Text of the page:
The cab pulled up outside and beeped to let us know he had landed. We both got into the back of the car and the driver said in a broad local accent, ‘You and the rest of the country are going to Amphora’s tonight. It’s packed and they’re queuing round the corner.’ Emma gave me a look as I told the driver to make sure he pulled up right outside.

  The queue was indeed a queue to be cherished. The cabbie did his job and pulled up right alongside the doors of Amphora’s. I got out and Nathan clocked me – before I’d said a word he went to Emma’s door and opened it and said hello. She was a little taken aback. I paid the driver and said I’d ring him later for the return journey. Nathan came over and shook my hand, unhooked the rope and led us into the bar. It was three-deep with punters waiting to be served. He beckoned the head barman over, who seemed a tad flustered, but when Nathan said, ‘Mano, this is Joe. Can you please look after him and his missus?’ he smiled and said it would be his pleasure. Nathan told me to have a good night: ‘Anything you want, Joe, you know where I am.’

  I could feel Emma staring at me, but she didn’t utter a word. Mano introduced himself to both Emma and me, and asked us what we would like to drink. I ordered a bottle of Laurent-Perrier Rosé and gave him £100. He told us to try and find a table in the garden and that he’d get the drinks brought out to us. We made our way through the packed bar to an overcrowded decked area. Emma pinched my arm as we found a small bit of space next to a table. ‘How the hell did you manage that? How do you know the bouncer, and why the five-star treatment with waiter service? I’ve been here four or so times and I’ve never been treated like that.’

  I shrugged my shoulders. Before I could answer, a Laurent-Perrier ice bucket with two glasses was brought over, and the chilled bottle was opened and poured for us by another barman. He said, ‘Mano said to tell you, anything else you want, just shout.’

  I thanked him and gave him a tenner for his troubles. Emma looked at me and said, ‘You certainly know how to make an impression – everyone in the queue, bar, and now the garden wants to know who you are.’ I held out my glass and clinked hers, then took a long sip of the ice-cold bubbles of the champagne.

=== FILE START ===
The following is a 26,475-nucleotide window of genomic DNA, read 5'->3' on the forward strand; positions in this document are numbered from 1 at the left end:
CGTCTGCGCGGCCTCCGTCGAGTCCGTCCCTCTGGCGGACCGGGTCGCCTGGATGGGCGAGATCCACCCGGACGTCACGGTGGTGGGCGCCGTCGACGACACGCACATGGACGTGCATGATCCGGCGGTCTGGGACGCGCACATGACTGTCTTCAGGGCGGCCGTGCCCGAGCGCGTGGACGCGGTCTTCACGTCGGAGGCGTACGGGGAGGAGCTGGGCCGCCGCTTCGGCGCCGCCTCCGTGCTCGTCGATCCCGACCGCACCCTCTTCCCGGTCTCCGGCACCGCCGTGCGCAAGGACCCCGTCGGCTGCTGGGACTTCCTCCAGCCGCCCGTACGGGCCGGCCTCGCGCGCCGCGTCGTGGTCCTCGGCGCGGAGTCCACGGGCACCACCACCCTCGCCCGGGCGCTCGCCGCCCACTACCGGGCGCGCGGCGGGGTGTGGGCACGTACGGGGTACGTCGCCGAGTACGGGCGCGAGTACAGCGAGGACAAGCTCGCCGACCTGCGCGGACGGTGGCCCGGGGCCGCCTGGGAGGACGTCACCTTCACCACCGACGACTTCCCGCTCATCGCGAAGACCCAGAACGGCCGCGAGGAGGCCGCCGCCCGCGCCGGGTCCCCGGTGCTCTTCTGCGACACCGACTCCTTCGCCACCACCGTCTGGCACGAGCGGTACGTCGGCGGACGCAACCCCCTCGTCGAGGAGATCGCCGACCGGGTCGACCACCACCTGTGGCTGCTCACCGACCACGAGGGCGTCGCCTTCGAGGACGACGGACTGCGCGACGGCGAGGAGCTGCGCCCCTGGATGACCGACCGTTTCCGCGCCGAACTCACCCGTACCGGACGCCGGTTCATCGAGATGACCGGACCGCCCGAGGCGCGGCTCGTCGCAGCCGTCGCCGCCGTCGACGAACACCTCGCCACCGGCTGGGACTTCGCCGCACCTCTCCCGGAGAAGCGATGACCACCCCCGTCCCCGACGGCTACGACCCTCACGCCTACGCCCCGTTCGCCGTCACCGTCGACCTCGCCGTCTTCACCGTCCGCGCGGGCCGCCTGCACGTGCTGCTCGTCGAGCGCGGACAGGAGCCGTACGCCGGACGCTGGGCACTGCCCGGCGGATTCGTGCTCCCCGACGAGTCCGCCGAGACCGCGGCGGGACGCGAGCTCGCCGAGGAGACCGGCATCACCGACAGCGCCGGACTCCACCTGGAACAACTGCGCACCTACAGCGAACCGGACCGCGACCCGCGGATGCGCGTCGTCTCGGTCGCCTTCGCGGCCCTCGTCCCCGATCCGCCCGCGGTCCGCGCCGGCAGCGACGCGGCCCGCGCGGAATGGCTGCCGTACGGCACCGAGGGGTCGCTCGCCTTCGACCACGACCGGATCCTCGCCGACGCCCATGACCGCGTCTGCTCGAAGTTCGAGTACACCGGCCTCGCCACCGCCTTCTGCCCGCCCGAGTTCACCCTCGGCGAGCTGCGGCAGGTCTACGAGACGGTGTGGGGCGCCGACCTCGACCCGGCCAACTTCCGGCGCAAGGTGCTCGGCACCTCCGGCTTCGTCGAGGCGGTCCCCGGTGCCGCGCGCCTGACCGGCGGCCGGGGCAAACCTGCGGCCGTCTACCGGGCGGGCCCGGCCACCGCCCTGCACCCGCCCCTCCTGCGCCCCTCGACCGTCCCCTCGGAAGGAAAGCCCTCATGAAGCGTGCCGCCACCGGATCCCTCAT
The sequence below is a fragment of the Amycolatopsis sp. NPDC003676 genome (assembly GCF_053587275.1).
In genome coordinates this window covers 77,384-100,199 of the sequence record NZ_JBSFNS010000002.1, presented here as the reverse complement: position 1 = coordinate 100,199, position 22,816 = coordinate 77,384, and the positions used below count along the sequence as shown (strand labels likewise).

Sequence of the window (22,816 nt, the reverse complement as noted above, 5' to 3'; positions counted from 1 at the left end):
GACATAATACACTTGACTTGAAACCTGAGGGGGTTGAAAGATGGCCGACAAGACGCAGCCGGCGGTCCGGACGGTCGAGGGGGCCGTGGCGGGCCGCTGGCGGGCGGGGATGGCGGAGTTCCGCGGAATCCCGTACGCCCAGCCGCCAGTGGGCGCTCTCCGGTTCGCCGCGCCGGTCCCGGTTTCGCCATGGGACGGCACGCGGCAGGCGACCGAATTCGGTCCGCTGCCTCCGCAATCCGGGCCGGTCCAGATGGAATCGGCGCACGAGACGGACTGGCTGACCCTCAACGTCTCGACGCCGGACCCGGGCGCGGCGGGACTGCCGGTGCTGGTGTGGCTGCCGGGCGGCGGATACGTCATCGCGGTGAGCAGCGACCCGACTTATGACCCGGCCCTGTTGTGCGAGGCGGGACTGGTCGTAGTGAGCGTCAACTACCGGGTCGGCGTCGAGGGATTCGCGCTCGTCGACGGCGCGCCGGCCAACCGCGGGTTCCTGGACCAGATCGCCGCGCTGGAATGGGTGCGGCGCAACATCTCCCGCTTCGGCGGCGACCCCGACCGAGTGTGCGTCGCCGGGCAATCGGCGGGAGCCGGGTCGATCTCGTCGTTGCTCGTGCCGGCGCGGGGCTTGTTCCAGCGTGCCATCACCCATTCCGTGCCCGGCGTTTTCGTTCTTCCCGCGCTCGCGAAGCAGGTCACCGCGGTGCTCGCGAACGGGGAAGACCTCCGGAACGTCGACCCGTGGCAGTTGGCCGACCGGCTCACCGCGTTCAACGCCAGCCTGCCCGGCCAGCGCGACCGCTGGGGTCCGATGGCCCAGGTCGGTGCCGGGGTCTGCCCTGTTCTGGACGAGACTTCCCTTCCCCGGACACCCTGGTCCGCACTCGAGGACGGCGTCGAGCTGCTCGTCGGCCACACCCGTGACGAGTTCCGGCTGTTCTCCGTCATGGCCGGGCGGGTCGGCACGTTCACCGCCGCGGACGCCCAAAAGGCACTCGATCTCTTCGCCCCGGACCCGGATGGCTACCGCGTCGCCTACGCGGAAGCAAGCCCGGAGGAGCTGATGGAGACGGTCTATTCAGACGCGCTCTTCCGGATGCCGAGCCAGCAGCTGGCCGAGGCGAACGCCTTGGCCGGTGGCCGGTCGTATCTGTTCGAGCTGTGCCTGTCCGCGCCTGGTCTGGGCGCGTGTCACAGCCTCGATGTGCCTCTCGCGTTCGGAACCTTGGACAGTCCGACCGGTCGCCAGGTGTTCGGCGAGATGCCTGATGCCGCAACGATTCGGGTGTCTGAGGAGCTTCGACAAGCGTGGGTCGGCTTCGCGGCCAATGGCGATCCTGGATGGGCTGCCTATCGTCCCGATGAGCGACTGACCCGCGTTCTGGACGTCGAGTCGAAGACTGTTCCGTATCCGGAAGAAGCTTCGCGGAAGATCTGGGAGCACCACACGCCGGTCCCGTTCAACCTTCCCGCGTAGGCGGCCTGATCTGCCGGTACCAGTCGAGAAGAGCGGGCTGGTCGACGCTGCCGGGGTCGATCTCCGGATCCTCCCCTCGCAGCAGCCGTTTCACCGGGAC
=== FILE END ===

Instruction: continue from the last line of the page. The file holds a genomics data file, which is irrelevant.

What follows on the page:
I looked around and took in all the faces in the garden without focusing on anyone in particular. When we first found the table, I’d noticed a couple of six-foot-plus black guys stood just behind us. They’d moved up onto a step to allow us some room but I purposely ignored them. I could feel their eyes burning a hole in the back of my head. We finished our first glass and I poured us both a second. As I did, I looked up at one of the black guys and said, ‘Fuck me, mate, you’re tall. You must be nearly seven foot!’

  He looked at me, and in a very uncool way said, ‘No, mate. I’m just over six but I’m stood on a step.’

  The other guy nudged him and said, ‘Don’t be an idiot. The fella’s taking the piss, he can see you’re on a step.’ He held out his hand. ‘My name’s Ricardo. I haven’t seen you before, have I?’

  ‘No, Ricardo, I don’t think you have, mate – but it’s nice to meet you.’ I shook his hand, and I could tell he had purposely put that extra bit of squeeze into it, just to let me know that he could look after himself. I introduced him to Emma, but didn’t tell him my name and made my excuses whilst I went to the Gents. I could see the horrified look on her face, but I ignored it and chuckled to myself as I passed through the buzz of the bar area.

  The toilets had a unisex hand-washing area that you walked through to get to the urinals and three individual toilet cubicles. As I used the urinal, I noticed two middle-aged guys squeeze into one of the cubicles together, and I could hear the nervous rustling of paper as they were obviously laying out powder onto the cistern. After two loud sniffs and a reshuffling of paper, they exited the cubicle together. I looked at them both as they came out and shook my head. One of the two summoned up the courage to say, ‘Have you got a problem, mate?’

  I looked the two of them up and down, and paused whilst I washed and dried my hands. I then addressed the one who had posed me the question: ‘No, mate, I haven’t got a problem, but that’s not cool’ – I pointed to the cubicle – ‘two up in there, not cool.’ I finished drying my hands and said, ‘You may want to take that rolled-up note from out of your top pocket as well.’

  As I turned away and walked out, both men were apologising and thanking me at the same time, whilst the one with the £20 note was trying, discreetly, to unroll and straighten it out.